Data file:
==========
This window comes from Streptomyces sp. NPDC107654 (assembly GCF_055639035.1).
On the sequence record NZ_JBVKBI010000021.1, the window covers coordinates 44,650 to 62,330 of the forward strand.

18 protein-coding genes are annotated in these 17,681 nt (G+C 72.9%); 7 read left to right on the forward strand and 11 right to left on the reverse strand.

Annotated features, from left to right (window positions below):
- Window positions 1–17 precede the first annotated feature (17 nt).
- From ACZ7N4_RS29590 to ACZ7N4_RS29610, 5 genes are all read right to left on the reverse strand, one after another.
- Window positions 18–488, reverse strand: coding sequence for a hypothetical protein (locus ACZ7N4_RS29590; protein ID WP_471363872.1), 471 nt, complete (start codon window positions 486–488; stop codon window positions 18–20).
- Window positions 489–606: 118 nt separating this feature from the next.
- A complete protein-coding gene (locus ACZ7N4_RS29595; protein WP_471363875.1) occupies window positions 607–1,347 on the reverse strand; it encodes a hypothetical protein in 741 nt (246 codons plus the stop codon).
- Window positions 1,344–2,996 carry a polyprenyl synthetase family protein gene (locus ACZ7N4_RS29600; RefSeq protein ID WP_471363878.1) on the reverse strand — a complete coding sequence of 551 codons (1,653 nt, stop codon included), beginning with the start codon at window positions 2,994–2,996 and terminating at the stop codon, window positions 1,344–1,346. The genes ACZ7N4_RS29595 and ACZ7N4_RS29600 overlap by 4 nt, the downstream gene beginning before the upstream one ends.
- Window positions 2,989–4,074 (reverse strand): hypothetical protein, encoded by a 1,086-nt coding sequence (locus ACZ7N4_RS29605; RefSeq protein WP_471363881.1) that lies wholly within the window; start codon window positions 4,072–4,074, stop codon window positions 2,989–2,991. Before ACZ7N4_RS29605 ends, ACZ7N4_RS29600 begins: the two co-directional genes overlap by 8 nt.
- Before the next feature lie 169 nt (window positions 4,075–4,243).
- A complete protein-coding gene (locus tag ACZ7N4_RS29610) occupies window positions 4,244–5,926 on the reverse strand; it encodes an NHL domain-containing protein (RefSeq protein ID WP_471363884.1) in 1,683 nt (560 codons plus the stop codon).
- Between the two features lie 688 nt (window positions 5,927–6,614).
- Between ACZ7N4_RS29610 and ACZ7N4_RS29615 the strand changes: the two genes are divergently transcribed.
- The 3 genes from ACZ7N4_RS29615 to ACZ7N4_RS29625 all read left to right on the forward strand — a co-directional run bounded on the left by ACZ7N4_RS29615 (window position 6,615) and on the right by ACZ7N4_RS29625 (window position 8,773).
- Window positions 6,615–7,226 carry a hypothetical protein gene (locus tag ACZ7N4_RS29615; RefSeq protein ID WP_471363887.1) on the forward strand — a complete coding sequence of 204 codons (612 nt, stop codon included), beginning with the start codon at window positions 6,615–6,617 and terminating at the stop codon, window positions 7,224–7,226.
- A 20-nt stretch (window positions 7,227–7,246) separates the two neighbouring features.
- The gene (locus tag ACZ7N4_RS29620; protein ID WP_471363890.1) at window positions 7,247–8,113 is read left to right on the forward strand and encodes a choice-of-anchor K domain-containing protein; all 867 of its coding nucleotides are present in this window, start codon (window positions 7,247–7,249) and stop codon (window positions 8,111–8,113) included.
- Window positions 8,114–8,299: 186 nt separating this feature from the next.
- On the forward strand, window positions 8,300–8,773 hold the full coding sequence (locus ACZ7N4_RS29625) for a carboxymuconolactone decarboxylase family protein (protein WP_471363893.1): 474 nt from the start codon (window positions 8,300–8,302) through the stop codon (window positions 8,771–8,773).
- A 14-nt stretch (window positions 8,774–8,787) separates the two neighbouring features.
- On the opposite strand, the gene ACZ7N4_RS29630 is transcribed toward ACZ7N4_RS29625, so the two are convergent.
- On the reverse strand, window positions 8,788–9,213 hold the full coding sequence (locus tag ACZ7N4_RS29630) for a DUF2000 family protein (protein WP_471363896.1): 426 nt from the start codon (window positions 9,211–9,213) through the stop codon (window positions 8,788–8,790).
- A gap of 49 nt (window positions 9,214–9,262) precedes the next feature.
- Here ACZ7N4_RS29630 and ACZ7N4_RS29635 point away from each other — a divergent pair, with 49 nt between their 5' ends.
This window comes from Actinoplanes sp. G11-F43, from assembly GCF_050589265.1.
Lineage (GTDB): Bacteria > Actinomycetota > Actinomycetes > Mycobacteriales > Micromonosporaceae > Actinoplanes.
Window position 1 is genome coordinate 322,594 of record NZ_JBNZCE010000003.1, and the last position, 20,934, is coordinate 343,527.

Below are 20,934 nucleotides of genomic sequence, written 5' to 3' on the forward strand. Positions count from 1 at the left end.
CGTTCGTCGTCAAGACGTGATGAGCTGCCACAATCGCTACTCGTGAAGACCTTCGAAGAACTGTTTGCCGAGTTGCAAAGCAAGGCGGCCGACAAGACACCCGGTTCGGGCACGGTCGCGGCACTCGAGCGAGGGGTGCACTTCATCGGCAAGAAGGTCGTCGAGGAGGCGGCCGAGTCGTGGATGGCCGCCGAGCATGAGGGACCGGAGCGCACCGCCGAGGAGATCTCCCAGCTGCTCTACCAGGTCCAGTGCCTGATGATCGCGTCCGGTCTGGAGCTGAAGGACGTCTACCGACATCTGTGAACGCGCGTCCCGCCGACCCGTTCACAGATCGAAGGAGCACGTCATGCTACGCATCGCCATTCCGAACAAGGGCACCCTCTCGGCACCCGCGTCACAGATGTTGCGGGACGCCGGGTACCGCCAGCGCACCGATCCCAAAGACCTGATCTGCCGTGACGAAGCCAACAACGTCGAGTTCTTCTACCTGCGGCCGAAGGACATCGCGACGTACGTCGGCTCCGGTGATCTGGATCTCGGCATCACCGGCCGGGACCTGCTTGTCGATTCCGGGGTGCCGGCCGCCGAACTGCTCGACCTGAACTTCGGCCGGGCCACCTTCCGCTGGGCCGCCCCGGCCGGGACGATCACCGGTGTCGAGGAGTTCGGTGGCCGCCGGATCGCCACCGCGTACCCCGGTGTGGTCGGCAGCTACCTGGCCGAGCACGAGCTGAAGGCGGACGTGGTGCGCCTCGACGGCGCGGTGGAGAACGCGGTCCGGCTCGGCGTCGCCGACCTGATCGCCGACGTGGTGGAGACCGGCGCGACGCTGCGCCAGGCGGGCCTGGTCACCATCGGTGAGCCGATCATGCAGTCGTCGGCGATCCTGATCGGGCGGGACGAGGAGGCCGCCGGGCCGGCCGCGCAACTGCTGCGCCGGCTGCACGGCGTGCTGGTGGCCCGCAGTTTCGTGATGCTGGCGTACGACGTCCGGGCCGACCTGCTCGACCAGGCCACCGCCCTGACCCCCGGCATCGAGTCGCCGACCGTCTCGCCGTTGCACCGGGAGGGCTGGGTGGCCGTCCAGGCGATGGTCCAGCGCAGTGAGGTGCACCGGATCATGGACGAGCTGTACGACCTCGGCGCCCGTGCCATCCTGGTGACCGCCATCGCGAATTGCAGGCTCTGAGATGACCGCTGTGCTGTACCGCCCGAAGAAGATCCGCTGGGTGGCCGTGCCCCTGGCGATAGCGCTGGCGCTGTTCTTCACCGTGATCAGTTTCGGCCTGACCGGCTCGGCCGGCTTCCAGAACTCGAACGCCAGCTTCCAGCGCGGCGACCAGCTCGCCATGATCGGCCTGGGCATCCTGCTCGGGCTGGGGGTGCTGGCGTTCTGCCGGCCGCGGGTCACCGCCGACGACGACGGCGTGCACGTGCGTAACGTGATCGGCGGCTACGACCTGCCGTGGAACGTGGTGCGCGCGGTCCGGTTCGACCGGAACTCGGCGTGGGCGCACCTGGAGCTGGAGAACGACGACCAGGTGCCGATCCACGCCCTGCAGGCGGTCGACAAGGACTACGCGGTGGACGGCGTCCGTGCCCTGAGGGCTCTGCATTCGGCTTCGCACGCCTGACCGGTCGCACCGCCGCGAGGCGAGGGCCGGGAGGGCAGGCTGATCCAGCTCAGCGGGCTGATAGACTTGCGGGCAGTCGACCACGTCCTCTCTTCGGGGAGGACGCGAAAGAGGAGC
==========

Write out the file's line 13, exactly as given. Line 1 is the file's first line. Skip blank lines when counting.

- A complete protein-coding gene (locus tag ACZ7N4_RS29610) occupies window positions 4,244–5,926 on the reverse strand; it encodes an NHL domain-containing protein (RefSeq protein ID WP_471363884.1) in 1,683 nt (560 codons plus the stop codon).